"Be able to show that there really were 2,000 people in the Westin Galleria giving praises. As we used to say a long time ago, ‘Who would’ve thunk it?’ A good God has brought us a mighty long way. We’ve come a little farther. So tonight, we need to go a little farther—from good to great!"
Bishop Williamson said that in considering the life of Jesus in the text, we recognize the good job done by Bishop Hoyt on Monday evening in his message. Bishop Williamson said Bishop Hoyt’s message on compassion gave him confirmation that he was on the right track. Bishop Williamson had three points.
First, he said Jesus went a little farther in compassion. Jesus demonstrated this by healing the leper, bringing healing to cripple folk. Bishop Williamson said that, as a church, we go a little farther with education. But we must send more of our young people to our CME campuses. We must have a leadership development process that sends young people to Lane, Miles, Paine, and Texas College. And we must send more to the Phillips School of Theology, our seminary. He said that we take the position that everything is "just grown folks’ business. No! Jesus said suffer little children…also, except you develop a spirit like these children…" So, we must have a similar spirit as the little children, said Bishop Williamson. He said grown folk hold grudges, but children get mad at each other and in the next moment they’re playing again. He said all of us have hurt someone, but we must move on.
We must disciple our children, not discourage them. To often we discourage children when they want to be saved, which is a different response for when there are other things they want to do. If they want to become a doctor or lawyer, we rightly encourage them. But when they want to be saved, or be baptized, or go to Sunday school, we find ways to discourage them. Children may know more about what they want to do than we realize.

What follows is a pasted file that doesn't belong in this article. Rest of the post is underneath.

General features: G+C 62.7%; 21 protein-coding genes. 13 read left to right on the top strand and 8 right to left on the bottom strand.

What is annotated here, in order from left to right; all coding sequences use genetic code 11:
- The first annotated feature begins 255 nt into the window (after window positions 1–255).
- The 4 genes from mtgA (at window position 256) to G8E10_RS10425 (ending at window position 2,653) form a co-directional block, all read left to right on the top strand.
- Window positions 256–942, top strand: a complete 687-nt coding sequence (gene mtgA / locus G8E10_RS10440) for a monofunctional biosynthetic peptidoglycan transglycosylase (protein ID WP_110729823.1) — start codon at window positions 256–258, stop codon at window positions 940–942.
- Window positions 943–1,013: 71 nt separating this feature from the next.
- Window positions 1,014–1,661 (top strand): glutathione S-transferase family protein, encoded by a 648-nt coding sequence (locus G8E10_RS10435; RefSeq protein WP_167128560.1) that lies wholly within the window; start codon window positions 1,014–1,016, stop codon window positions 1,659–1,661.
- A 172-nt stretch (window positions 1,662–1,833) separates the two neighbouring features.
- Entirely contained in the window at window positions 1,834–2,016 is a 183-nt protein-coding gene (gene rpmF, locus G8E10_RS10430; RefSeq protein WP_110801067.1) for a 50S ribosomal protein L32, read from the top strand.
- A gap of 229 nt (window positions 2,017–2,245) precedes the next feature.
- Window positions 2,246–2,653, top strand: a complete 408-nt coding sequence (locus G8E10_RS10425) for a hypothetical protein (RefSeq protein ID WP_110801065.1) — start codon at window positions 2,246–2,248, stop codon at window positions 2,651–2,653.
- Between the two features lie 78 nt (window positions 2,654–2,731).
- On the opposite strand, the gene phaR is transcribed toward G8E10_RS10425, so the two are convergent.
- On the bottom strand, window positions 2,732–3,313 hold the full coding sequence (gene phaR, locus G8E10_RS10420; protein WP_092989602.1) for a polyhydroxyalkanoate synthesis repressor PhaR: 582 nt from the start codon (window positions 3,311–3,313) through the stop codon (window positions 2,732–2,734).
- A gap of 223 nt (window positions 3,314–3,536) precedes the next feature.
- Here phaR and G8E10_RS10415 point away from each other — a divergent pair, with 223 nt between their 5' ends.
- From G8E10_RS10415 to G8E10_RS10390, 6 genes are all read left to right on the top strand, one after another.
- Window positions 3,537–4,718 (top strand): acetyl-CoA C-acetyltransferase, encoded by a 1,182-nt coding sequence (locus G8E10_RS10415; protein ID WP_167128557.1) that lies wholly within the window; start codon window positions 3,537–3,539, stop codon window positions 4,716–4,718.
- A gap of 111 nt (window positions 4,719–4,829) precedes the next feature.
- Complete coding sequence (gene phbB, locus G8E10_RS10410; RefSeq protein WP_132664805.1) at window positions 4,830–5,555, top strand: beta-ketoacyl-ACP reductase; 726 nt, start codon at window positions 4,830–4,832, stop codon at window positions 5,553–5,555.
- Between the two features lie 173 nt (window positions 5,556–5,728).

With One Church One School, we want every church to partner with a school. It doesn’t matter if it’s in the rural or urban community. Every church is close to one school. As One Church One School Director Mrs. Phedonia Johnson says, "Just go down to the street to the school and introduce yourselves." Who is in greater danger than African American children? One Church, One School says we can go a little farther.
Second, Jesus went a little farther not only in compassion, but in commitment. He says, "Deny yourselves. Take up the cross and follow me." We need people to be like a candle, have a steady light. He asks us as he asked the rich man, "Are you willing to give up all of your riches?" The rich man could only drop his head and walk away sorrowful. We must sell out to smallness, sell out to negative things. Sell out to the "grass hopper" complex—small mindedness—green with envy, jumping to conclusions, and spitting out (negatives).
Don’t castigate your own church. He said this is the same church that calls you by the many titles a person can hold in the church. God wants us to make a great commitment. He said we should be committed to tithes as well as offering. We must go a little farther. We can’t let our church down. Jesus said, "Not my will, but thy will be done." It’s going to take prayer and fasting.
Third, Jesus went a little farther in courage. Jesus had the courage that, given his impending circumstances, he went on to face the Cross alone. Like Jesus, we must have the courage sometimes to fight all by ourselves. He went on and prayed, "Let this bitter cup pass from me, but nevertheless, I have the courage to face what I’m going to face. He had told the disciples, "This is my blood. This is my body." He had told them a new Passover is coming into being. He told them that in a few days, no longer will they need the sacrifice of animals. "I am the sacrificial lamb." Jesus was courageous and willing to go all the way to face his detractors. But he didn’t blame Pontius Pilate. He didn’t blame Judas. Be willing to go a little farther, to go all the way.